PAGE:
The Talking Writing Prize is an annual contest that celebrates the diversity online of original, personally driven writing.
TW 2015 Contest Winner: Elisabeth Weiss
We are delighted to announce the winner and finalists for the 2015 Talking Writing Prize for Hybrid Poetry. Contest judge Amy King selected Elisabeth Weiss's "The Anna Fragments" for the prize. As winner, Elisabeth will receive $1,000 and publication in an upcoming issue of Talking Writing.
Elisabeth, who teaches writing at Salem State University in Massachusetts, says "The Anna Fragments" is based on her maternal grandmother, Anna, and structured in nine parts "after Dante's Inferno." Of her grandmother and the hybrid format used to such haunting effect in the poem, Elisabeth notes:
Her life was many circles of hell. The poem was a way in to imagine how her life was shaped by her times. I added the preface as sidebar commentary and then definitions and explanations to enlarge and expand her story.... The combination of research, poetry, fiction, and creative nonfiction mirrors Anna’s schizophrenic world but also tries, in many different ways, to give voice to a woman who was silenced.
Amy King also chose four finalists for this contest, and these selections will appear next year in Talking Writing: Two pieces from Erin Bertram's "Giving Yourself Over to It," Cynthia Neely's "Hopewell Bay"; Leah Shlachter's "American Bistro," and Amy Jo Trier-Walker's "The Red Shoes."
With more than a hundred entries, submissions for this contest were especially strong and wonderfully readable. In addition to the prizewinner and finalists, TW will publish a number of other hybrid entries in 2016.
General Contest Guidelines
Since its debut in 2010, Talking Writing has showcased personal essays and other endangered forms of literary and journalistic writing.
TW editors believe strongly in building a community that promotes literary culture all over the Web—and the world. TW features have been reprinted in Salon, Ebony, and the Huffington Post, among other online media sites. TW issues have featured interviews with Jennifer Egan, Robert Olen Butler, Terry Tempest Williams, Connie Willis, Andrew Lam, Mark Vonnegut, and many others. TW also publishes poetry, fiction, and the work of visual artists and photographers.
All contest submissions are reviewed by top TW editors and considered for publication in the magazine.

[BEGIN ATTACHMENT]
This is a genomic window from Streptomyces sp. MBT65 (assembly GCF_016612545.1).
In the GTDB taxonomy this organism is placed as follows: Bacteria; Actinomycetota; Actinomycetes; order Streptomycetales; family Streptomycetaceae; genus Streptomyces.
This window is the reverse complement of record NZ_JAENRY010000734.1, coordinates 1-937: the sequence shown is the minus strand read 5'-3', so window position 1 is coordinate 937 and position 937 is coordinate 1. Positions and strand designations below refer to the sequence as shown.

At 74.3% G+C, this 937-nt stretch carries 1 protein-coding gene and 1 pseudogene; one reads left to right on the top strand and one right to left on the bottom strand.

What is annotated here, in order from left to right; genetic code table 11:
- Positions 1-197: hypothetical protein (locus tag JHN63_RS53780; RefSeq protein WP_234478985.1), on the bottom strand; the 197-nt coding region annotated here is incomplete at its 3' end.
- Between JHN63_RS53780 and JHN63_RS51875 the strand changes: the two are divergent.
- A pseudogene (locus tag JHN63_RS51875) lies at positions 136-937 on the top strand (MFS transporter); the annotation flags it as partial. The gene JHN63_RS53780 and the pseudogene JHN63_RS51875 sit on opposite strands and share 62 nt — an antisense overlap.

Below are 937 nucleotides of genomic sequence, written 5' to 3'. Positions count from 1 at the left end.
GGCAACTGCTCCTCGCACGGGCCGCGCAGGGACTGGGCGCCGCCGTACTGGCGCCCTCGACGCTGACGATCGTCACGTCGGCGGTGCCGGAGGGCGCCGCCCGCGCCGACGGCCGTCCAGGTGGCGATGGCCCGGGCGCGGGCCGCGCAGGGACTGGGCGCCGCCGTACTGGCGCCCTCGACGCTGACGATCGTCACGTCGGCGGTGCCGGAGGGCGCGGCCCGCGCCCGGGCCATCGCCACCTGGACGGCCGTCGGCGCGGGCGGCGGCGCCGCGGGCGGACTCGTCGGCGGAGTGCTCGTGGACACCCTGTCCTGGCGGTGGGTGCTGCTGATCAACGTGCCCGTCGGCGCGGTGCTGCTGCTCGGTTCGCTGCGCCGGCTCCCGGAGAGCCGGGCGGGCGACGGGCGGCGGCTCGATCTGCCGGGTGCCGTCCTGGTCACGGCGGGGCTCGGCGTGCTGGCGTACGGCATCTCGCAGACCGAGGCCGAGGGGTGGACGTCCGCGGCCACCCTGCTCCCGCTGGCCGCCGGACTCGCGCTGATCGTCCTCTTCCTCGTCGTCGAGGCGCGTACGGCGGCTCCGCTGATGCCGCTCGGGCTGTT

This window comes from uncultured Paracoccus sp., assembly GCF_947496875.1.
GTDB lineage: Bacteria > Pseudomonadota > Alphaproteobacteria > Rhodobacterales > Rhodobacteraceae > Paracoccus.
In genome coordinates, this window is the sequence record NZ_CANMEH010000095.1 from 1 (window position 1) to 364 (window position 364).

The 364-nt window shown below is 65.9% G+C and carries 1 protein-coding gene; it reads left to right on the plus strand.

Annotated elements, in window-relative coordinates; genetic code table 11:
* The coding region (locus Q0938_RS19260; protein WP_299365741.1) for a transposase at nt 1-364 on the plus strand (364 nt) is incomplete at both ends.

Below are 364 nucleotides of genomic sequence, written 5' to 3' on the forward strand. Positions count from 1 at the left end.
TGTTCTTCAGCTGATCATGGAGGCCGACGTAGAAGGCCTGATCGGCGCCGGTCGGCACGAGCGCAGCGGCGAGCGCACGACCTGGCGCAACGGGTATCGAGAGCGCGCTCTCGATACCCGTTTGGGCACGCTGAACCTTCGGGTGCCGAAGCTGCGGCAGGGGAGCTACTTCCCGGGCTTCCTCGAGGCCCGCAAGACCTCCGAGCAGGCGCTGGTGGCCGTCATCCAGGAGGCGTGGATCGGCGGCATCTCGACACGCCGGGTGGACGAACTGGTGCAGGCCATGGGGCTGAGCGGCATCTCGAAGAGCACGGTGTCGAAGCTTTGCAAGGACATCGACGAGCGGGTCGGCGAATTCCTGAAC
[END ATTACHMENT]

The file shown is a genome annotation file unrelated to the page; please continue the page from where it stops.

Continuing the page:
Submit all entries at talkingwriting.submittable.com. The $15 fee for each entry offsets administrative costs and supports ongoing publication of TW.
Enter as many pieces as you like, although each entry requires a separate submission and contest fee. Simultaneous submissions are fine, too, as long as you notify us immediately if your piece is accepted elsewhere. We'll consider unpublished works only, and all entries must be in English.
Include only the title of your piece and page numbers on the first page and in the header. Author names, bios, and cover letters will not be seen by contest readers or judges until the winners have been selected.
Prizewinners receive a cash award and publication in Talking Writing.
TW Contest Winner for 2015
TW Contest Winners for 2014
Talking Writing Prize for Flash Nonfiction
Judge: Dinty W. Moore
Winner: Stephen Brown for How Can I Miss You When You Won't Go Away?
Talking Writing Prize for Advice Writing
Judge: Emily Toth
Winner: Ruth Carmel for Misdirection
TW Contest Winners for 2013
Talking Writing Prize for Flash Fiction
Judge: Joanne Avallon
Winner: Charlotte M. Porter for Deaf Uncle
Talking Writing Prize for Creative Nonfiction
Topic: Family Life
Judge: Lorraine Berry
Winner: Drew Ciccolo for Paige
TW Contest Winners for 2012
Talking Writing Prize for Short Fiction
Judge: David Cameron
Winner: David Meischen for Agua Dulce
Talking Writing Prize for Nature Writing
Judge: Steven Lewis
Winner: John Gredler for Glistening Scar
By submitting a contest entry, you agree that if your piece is a prize winner or is selected for publication, Talking Writing, Inc., will acquire First North American serial rights, the right to put it or portions of it on the TW website, and the one-time, non-exclusive right to include it in a TW anthology, should there ever be one. All other rights are retained by the author.
You also warrant that your piece is an original work, is solely owned by you, and has not been previously published.
The public domain image here is from Guide to the Construction of Letters, created circa 1595 by Dutch artist Joris Hoefnagel. Digital image courtesy of the Getty's Open Content Program and via the Public Domain Review.